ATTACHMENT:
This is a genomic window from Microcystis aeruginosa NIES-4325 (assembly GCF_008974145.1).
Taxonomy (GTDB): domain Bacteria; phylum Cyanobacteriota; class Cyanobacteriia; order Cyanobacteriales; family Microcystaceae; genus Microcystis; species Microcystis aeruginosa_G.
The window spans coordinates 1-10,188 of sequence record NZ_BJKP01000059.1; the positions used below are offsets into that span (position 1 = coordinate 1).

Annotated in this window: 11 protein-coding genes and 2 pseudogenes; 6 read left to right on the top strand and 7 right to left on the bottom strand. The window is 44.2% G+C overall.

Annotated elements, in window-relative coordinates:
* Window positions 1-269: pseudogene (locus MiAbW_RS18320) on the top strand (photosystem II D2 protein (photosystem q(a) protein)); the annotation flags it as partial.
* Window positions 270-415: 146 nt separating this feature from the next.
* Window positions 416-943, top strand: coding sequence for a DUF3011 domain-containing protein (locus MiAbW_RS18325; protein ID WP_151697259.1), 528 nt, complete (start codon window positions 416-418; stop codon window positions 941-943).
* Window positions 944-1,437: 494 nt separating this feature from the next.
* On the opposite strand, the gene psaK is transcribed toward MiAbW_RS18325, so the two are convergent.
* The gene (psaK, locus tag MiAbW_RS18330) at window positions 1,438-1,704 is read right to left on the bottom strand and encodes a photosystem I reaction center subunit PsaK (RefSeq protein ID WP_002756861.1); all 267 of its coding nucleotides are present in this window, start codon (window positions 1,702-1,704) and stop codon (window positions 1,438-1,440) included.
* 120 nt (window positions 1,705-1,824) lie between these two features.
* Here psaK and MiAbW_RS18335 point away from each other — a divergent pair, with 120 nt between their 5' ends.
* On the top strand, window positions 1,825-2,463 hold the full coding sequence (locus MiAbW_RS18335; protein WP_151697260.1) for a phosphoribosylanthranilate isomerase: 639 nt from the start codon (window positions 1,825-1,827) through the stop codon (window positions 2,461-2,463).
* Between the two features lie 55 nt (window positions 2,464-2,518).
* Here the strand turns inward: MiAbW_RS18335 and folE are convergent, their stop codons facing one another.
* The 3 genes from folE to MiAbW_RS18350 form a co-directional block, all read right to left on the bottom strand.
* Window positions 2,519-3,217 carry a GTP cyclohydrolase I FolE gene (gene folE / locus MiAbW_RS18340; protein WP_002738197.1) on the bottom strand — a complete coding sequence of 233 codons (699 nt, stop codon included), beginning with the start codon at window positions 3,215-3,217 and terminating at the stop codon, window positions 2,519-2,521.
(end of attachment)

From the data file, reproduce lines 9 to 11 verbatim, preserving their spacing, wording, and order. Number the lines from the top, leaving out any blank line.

* Window positions 944-1,437: 494 nt separating this feature from the next.
* On the opposite strand, the gene psaK is transcribed toward MiAbW_RS18325, so the two are convergent.
* The gene (psaK, locus tag MiAbW_RS18330) at window positions 1,438-1,704 is read right to left on the bottom strand and encodes a photosystem I reaction center subunit PsaK (RefSeq protein ID WP_002756861.1); all 267 of its coding nucleotides are present in this window, start codon (window positions 1,702-1,704) and stop codon (window positions 1,438-1,440) included.